Positive Languages Alternatives For Children


The language you use will always have an effect on the response you receive; this is especially true for children, and even more so for children with autism. Switching to positive language alternatives for requests, opinions, and feedback – even simple changes such as “I like it when…” instead of “please don’t” – can shift your communication in a more positive way and have a profound effect on a child’s development. For children with autism, using these alternatives to encourage and reinforce good behavior has shown to reduce conflict and improve cooperation and optimism. Taking a positive approach as an alternative to saying “no” or “stop” will go farther every time, whether you’re a parent or an autism services professional.

Consider What You Are Trying to Say

Many parents and educators say the word “no” so often that it begins to lose meaning. Repetition and consistency is especially important when communicating with anyone with autism; if you’re saying the word “no” to represent different meanings, your child could end up confused. To convey your meaning more clearly, try to consider what you want to get across:

  • Instead of Saying: Calm down!
  • Say: How can I help you?


  • Instead of Saying: No, you can’t have a snack right now.
  • Say: Let’s check your schedule. First we do homework, then we have a snack.


  • Instead of Saying: No running!
  • Say: Walk, please.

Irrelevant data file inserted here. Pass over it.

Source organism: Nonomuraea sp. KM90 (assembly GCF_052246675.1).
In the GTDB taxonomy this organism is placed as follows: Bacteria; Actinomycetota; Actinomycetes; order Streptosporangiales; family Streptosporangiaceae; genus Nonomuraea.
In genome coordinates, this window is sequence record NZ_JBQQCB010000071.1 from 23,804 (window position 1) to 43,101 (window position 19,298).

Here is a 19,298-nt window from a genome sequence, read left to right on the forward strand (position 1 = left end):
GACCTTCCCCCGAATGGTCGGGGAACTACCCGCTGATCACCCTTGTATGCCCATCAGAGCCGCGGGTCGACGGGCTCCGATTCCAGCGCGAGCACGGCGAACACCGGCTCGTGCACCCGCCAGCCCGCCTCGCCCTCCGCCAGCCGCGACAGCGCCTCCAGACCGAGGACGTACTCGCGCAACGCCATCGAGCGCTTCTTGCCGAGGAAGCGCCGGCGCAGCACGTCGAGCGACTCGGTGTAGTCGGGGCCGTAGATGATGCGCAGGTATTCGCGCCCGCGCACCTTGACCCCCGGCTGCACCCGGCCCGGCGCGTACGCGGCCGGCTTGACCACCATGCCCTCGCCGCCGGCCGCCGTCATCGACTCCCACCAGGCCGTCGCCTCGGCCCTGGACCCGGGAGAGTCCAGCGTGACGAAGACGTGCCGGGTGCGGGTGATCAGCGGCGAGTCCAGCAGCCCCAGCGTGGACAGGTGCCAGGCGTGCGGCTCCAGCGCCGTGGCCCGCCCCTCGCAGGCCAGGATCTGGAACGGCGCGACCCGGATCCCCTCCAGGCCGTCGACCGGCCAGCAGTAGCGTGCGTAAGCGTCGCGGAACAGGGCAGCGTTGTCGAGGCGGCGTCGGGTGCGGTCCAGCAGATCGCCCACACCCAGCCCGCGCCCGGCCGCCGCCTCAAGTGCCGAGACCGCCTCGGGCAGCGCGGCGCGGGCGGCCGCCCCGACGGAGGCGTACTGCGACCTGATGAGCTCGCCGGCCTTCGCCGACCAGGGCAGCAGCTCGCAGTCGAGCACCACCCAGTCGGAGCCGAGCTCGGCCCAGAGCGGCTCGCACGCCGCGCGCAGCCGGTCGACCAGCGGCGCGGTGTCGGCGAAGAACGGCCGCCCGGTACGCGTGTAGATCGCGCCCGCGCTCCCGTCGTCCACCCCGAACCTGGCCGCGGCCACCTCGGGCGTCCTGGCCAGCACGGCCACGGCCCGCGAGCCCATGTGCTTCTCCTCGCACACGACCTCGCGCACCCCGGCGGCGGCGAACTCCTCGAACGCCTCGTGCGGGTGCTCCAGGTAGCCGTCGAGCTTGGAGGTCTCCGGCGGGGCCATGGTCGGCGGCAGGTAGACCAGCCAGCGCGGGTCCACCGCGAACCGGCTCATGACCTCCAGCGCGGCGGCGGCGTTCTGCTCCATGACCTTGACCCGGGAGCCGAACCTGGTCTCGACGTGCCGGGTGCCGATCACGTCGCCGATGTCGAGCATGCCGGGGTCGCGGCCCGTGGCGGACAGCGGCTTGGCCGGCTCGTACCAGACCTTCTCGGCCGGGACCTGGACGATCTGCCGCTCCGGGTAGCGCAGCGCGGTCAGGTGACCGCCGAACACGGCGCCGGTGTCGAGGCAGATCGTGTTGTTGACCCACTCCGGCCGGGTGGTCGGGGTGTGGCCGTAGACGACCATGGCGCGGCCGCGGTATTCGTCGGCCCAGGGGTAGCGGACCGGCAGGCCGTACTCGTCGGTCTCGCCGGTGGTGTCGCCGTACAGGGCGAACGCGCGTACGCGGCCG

• Instead of Saying: No yelling! Be quiet!
  • Say: Please use a softer voice to tell me what’s wrong.


All children, especially children with autism, can learn to identify what they can do in a situation rather than focusing on the negative; you can help them with this by modeling positive language in your day-to-day interactions.

Remain Calm

Even if you focus on positive language alternatives, you might find yourself dealing with a meltdown at some point if a child is prevented from doing what they want at the moment. It is entirely true that children feed off our emotions; If we treat a child’s meltdown with frustration or anger, you will likely only escalate the situation instead of mitigating it. Try to remain calm and remember that your child is not trying to give you a tough time – they are having a tough time. Clearly and calmly tell them what you expect and be sure to teach them ways to express their own feelings so they learn other ways to communicate their desires.


Using positive language alternatives should not be confused with sidestepping an issue or saying “yes” more often – in fact, it’s extremely important to refrain from caving even in the face of a meltdown. For example, if your child melts down while begging for a specific toy, giving them that toy will underline the negative behavior and reinforce it for the next time the situation arises. If your child is consistently denied that toy, it’s possible for them to learn that a meltdown in this situation will not get them what they want. Be clear in your language and confident in your choices – you know what’s best for your child, not vice versa.